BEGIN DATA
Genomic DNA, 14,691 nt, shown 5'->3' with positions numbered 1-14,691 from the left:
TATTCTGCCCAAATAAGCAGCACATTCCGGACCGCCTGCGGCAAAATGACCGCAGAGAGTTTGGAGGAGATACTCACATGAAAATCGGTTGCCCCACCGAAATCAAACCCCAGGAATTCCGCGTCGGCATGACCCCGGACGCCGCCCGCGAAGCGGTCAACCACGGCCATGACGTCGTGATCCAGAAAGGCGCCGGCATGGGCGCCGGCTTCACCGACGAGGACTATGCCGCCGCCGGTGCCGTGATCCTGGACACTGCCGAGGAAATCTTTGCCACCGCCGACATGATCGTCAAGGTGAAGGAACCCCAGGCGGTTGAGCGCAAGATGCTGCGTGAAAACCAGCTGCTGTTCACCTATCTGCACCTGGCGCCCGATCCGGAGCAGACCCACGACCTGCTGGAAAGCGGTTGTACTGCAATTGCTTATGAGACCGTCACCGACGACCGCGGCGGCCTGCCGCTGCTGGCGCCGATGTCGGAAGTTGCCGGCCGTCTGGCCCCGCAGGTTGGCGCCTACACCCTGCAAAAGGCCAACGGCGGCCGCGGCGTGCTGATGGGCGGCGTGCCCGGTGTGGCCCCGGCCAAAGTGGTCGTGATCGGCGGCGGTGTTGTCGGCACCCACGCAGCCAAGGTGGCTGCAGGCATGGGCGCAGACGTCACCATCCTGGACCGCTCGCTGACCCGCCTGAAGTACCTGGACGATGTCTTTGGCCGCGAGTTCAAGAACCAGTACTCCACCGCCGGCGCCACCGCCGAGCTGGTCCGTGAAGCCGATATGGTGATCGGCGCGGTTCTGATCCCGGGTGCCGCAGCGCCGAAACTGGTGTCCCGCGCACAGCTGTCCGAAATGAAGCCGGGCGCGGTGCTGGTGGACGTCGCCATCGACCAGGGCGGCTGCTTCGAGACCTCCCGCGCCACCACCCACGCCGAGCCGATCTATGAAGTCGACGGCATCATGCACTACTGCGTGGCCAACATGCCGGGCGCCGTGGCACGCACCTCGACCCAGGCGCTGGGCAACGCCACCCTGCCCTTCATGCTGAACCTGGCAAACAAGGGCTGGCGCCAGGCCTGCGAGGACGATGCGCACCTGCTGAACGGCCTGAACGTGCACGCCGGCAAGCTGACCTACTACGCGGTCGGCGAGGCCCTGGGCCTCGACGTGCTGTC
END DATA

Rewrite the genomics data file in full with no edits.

Genomic DNA, 14,691 nt, shown 5'->3' with positions numbered 1-14,691 from the left:
TATTCTGCCCAAATAAGCAGCACATTCCGGACCGCCTGCGGCAAAATGACCGCAGAGAGTTTGGAGGAGATACTCACATGAAAATCGGTTGCCCCACCGAAATCAAACCCCAGGAATTCCGCGTCGGCATGACCCCGGACGCCGCCCGCGAAGCGGTCAACCACGGCCATGACGTCGTGATCCAGAAAGGCGCCGGCATGGGCGCCGGCTTCACCGACGAGGACTATGCCGCCGCCGGTGCCGTGATCCTGGACACTGCCGAGGAAATCTTTGCCACCGCCGACATGATCGTCAAGGTGAAGGAACCCCAGGCGGTTGAGCGCAAGATGCTGCGTGAAAACCAGCTGCTGTTCACCTATCTGCACCTGGCGCCCGATCCGGAGCAGACCCACGACCTGCTGGAAAGCGGTTGTACTGCAATTGCTTATGAGACCGTCACCGACGACCGCGGCGGCCTGCCGCTGCTGGCGCCGATGTCGGAAGTTGCCGGCCGTCTGGCCCCGCAGGTTGGCGCCTACACCCTGCAAAAGGCCAACGGCGGCCGCGGCGTGCTGATGGGCGGCGTGCCCGGTGTGGCCCCGGCCAAAGTGGTCGTGATCGGCGGCGGTGTTGTCGGCACCCACGCAGCCAAGGTGGCTGCAGGCATGGGCGCAGACGTCACCATCCTGGACCGCTCGCTGACCCGCCTGAAGTACCTGGACGATGTCTTTGGCCGCGAGTTCAAGAACCAGTACTCCACCGCCGGCGCCACCGCCGAGCTGGTCCGTGAAGCCGATATGGTGATCGGCGCGGTTCTGATCCCGGGTGCCGCAGCGCCGAAACTGGTGTCCCGCGCACAGCTGTCCGAAATGAAGCCGGGCGCGGTGCTGGTGGACGTCGCCATCGACCAGGGCGGCTGCTTCGAGACCTCCCGCGCCACCACCCACGCCGAGCCGATCTATGAAGTCGACGGCATCATGCACTACTGCGTGGCCAACATGCCGGGCGCCGTGGCACGCACCTCGACCCAGGCGCTGGGCAACGCCACCCTGCCCTTCATGCTGAACCTGGCAAACAAGGGCTGGCGCCAGGCCTGCGAGGACGATGCGCACCTGCTGAACGGCCTGAACGTGCACGCCGGCAAGCTGACCTACTACGCGGTCGGCGAGGCCCTGGGCCTCGACGTGCTGTC